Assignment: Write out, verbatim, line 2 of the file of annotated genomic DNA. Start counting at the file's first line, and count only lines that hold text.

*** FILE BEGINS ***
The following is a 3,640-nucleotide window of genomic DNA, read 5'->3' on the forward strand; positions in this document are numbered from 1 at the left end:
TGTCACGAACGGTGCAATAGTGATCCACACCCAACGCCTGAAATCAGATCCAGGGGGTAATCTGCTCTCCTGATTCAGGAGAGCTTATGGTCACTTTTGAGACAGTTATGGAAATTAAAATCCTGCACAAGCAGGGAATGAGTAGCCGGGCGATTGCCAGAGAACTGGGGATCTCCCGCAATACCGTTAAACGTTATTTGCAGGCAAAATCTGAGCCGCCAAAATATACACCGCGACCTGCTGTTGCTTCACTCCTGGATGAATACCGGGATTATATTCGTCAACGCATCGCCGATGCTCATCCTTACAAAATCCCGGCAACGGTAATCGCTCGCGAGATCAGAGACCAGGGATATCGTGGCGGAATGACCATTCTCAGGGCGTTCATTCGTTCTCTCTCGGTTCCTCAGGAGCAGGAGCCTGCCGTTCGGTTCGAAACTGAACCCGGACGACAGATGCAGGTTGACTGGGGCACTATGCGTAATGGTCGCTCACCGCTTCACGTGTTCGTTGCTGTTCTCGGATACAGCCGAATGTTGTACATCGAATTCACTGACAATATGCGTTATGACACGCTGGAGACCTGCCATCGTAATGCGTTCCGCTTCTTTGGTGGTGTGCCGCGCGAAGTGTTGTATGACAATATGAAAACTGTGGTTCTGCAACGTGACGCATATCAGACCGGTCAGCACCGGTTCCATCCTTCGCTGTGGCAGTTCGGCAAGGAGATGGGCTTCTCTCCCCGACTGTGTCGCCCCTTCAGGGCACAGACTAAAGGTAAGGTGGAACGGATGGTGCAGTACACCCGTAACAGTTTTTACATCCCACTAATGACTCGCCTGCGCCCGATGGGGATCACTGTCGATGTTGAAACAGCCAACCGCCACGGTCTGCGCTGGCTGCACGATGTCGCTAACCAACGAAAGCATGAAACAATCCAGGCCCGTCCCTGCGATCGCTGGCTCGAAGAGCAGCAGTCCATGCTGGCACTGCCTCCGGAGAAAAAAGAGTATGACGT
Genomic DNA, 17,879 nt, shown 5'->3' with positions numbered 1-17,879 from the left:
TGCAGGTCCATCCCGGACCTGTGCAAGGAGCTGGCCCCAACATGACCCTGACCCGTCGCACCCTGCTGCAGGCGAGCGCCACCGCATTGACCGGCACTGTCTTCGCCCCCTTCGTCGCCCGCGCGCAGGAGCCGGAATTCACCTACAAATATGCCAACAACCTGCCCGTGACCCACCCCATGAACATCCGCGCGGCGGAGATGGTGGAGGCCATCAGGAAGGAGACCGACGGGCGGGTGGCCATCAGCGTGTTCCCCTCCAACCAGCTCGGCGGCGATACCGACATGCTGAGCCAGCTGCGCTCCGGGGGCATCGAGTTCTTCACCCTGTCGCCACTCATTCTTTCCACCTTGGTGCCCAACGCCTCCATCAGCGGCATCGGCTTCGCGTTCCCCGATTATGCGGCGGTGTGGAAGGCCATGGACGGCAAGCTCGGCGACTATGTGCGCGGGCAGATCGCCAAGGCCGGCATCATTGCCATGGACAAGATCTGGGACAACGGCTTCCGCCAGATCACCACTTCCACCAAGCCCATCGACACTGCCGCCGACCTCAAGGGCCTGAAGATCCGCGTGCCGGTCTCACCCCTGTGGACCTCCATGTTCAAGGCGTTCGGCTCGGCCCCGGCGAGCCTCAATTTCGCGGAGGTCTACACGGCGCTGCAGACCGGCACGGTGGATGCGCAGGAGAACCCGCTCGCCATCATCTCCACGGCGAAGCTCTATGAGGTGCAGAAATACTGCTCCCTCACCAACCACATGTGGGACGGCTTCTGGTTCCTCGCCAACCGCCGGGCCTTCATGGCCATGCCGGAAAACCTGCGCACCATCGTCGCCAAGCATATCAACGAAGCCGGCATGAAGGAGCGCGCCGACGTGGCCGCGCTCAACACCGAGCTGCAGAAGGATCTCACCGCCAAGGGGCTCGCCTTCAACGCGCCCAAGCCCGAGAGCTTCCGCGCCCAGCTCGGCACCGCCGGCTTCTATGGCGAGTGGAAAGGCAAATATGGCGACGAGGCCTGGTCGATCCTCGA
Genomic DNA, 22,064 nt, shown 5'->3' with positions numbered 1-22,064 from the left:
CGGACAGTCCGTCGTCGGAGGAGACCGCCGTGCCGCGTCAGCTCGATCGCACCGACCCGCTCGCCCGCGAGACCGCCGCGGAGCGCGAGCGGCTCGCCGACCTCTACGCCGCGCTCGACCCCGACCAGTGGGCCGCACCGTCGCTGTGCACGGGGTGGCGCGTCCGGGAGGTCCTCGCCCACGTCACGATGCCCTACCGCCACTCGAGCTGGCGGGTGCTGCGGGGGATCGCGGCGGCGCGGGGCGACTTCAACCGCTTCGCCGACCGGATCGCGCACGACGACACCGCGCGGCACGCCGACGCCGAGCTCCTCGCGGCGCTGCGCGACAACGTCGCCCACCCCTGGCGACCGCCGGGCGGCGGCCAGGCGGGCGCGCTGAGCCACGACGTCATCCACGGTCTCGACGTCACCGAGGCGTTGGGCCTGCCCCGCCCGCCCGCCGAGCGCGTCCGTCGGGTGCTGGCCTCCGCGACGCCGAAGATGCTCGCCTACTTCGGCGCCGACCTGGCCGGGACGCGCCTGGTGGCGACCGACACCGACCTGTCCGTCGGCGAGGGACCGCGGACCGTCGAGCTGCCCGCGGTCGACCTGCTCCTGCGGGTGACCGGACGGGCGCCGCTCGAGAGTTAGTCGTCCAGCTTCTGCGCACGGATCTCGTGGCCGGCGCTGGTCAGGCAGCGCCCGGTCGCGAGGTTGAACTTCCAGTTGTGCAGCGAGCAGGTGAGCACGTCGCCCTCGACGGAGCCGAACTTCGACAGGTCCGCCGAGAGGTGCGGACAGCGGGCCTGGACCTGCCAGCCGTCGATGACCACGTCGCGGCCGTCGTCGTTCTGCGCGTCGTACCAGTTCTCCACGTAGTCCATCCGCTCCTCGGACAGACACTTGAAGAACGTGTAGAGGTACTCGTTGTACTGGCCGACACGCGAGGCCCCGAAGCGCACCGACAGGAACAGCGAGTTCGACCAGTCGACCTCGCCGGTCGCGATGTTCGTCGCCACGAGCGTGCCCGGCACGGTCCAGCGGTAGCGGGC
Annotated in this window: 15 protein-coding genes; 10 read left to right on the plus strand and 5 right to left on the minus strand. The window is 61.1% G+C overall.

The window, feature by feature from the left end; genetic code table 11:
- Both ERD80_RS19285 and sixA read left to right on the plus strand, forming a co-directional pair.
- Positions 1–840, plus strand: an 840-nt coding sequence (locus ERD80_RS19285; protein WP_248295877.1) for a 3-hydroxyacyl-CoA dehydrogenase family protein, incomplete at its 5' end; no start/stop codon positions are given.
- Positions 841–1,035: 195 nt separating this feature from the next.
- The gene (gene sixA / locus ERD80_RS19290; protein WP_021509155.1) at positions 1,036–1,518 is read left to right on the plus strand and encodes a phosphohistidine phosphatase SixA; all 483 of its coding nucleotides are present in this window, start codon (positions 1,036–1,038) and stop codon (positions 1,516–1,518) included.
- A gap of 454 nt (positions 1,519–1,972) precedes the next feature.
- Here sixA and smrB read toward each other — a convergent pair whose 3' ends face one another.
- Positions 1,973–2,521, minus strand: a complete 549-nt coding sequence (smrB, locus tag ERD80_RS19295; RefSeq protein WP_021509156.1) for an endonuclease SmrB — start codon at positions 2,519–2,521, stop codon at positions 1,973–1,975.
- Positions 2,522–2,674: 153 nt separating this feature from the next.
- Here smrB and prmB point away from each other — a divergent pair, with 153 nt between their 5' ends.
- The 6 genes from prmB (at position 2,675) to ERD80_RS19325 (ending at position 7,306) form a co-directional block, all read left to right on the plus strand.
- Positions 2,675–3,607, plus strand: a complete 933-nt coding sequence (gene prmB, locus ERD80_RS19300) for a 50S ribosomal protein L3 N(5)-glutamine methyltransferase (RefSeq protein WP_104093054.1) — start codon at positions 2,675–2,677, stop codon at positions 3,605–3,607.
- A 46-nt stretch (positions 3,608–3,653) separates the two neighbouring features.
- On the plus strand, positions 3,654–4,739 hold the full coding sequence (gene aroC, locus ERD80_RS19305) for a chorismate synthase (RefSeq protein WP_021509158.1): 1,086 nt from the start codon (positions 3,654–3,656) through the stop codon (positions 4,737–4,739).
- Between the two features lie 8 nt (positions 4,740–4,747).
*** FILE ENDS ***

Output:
TGTCACGAACGGTGCAATAGTGATCCACACCCAACGCCTGAAATCAGATCCAGGGGGTAATCTGCTCTCCTGATTCAGGAGAGCTTATGGTCACTTTTGAGACAGTTATGGAAATTAAAATCCTGCACAAGCAGGGAATGAGTAGCCGGGCGATTGCCAGAGAACTGGGGATCTCCCGCAATACCGTTAAACGTTATTTGCAGGCAAAATCTGAGCCGCCAAAATATACACCGCGACCTGCTGTTGCTTCACTCCTGGATGAATACCGGGATTATATTCGTCAACGCATCGCCGATGCTCATCCTTACAAAATCCCGGCAACGGTAATCGCTCGCGAGATCAGAGACCAGGGATATCGTGGCGGAATGACCATTCTCAGGGCGTTCATTCGTTCTCTCTCGGTTCCTCAGGAGCAGGAGCCTGCCGTTCGGTTCGAAACTGAACCCGGACGACAGATGCAGGTTGACTGGGGCACTATGCGTAATGGTCGCTCACCGCTTCACGTGTTCGTTGCTGTTCTCGGATACAGCCGAATGTTGTACATCGAATTCACTGACAATATGCGTTATGACACGCTGGAGACCTGCCATCGTAATGCGTTCCGCTTCTTTGGTGGTGTGCCGCGCGAAGTGTTGTATGACAATATGAAAACTGTGGTTCTGCAACGTGACGCATATCAGACCGGTCAGCACCGGTTCCATCCTTCGCTGTGGCAGTTCGGCAAGGAGATGGGCTTCTCTCCCCGACTGTGTCGCCCCTTCAGGGCACAGACTAAAGGTAAGGTGGAACGGATGGTGCAGTACACCCGTAACAGTTTTTACATCCCACTAATGACTCGCCTGCGCCCGATGGGGATCACTGTCGATGTTGAAACAGCCAACCGCCACGGTCTGCGCTGGCTGCACGATGTCGCTAACCAACGAAAGCATGAAACAATCCAGGCCCGTCCCTGCGATCGCTGGCTCGAAGAGCAGCAGTCCATGCTGGCACTGCCTCCGGAGAAAAAAGAGTATGACGT